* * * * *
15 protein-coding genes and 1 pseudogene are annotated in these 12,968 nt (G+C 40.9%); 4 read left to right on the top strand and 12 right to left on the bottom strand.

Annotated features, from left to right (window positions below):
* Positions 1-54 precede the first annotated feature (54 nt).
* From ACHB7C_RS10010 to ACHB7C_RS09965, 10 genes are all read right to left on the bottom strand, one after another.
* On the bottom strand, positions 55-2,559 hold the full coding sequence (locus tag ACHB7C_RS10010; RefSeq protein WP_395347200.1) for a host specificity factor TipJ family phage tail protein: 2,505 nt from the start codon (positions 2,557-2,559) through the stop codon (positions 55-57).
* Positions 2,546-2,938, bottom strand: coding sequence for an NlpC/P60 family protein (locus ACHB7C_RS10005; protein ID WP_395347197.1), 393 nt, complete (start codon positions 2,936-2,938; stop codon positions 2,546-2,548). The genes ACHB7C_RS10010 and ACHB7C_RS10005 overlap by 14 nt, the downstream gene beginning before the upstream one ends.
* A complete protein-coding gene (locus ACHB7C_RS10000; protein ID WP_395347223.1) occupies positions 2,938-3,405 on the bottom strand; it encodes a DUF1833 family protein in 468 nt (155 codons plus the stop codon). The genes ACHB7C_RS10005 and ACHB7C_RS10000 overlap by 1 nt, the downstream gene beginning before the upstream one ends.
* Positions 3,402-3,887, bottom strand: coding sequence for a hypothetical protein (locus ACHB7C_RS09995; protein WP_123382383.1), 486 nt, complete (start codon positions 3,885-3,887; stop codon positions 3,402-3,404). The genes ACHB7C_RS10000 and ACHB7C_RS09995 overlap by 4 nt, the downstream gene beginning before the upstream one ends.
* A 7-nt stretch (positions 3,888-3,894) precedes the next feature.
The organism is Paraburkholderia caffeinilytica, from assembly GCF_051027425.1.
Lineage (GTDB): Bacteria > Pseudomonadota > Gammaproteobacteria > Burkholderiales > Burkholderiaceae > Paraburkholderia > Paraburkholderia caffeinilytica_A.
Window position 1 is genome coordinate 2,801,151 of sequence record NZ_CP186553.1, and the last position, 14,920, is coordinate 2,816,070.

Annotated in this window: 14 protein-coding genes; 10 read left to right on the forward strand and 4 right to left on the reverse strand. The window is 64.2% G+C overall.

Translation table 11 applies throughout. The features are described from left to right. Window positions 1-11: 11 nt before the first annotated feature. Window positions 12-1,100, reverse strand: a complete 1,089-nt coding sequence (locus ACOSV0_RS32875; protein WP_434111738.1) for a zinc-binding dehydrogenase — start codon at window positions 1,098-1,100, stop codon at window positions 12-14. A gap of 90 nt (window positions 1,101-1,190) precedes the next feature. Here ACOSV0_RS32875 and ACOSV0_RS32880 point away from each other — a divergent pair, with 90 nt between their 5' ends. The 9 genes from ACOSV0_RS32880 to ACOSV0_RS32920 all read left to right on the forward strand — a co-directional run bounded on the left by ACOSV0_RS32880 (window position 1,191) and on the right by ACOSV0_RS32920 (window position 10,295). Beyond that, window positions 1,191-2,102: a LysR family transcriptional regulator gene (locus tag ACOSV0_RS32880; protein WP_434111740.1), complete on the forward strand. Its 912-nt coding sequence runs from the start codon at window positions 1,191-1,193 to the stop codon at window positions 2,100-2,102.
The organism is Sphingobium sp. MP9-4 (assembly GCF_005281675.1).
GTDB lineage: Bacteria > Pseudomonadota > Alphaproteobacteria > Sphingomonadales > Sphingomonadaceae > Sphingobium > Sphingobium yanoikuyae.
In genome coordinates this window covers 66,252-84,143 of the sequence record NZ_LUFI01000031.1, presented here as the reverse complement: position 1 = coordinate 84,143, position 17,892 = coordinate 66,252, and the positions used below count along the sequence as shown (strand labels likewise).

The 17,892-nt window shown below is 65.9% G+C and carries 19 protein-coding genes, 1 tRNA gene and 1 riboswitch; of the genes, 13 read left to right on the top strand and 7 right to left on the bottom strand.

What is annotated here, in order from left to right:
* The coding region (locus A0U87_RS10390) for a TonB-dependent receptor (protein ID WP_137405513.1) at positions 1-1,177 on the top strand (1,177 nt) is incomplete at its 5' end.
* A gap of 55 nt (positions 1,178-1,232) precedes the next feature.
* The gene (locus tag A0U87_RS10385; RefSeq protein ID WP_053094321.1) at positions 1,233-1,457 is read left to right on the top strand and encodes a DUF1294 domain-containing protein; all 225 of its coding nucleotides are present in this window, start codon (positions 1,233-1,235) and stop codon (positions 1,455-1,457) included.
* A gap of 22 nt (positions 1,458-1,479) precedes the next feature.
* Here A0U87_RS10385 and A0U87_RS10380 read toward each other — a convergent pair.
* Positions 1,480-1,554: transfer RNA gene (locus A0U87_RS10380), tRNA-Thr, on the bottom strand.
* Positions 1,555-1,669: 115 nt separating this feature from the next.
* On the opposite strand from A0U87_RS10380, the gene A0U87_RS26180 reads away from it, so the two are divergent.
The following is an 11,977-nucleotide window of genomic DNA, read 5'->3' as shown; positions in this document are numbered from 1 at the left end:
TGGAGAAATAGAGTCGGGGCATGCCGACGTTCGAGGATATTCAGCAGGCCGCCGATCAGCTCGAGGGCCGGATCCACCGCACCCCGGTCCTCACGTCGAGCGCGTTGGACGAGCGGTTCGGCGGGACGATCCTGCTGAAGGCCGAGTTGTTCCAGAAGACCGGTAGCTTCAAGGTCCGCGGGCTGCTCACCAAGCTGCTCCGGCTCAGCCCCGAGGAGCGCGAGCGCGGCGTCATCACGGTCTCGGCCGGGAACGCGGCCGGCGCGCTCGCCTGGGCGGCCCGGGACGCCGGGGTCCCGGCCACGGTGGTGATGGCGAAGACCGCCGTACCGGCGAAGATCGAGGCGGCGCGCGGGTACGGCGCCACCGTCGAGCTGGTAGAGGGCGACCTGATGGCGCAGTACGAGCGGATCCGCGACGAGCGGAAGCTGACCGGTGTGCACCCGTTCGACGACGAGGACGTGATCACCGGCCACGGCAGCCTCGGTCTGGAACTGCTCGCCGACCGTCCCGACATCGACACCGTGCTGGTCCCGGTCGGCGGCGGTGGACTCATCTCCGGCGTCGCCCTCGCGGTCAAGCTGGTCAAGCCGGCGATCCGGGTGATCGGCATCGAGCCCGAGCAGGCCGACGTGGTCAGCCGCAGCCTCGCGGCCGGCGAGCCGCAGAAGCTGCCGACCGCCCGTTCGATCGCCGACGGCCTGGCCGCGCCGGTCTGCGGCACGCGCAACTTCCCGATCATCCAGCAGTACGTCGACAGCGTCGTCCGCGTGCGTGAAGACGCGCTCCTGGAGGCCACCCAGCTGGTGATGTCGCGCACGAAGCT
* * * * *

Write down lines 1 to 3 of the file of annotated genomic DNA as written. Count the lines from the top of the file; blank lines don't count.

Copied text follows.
15 protein-coding genes and 1 pseudogene are annotated in these 12,968 nt (G+C 40.9%); 4 read left to right on the top strand and 12 right to left on the bottom strand.

Annotated features, from left to right (window positions below):
* Positions 1-54 precede the first annotated feature (54 nt).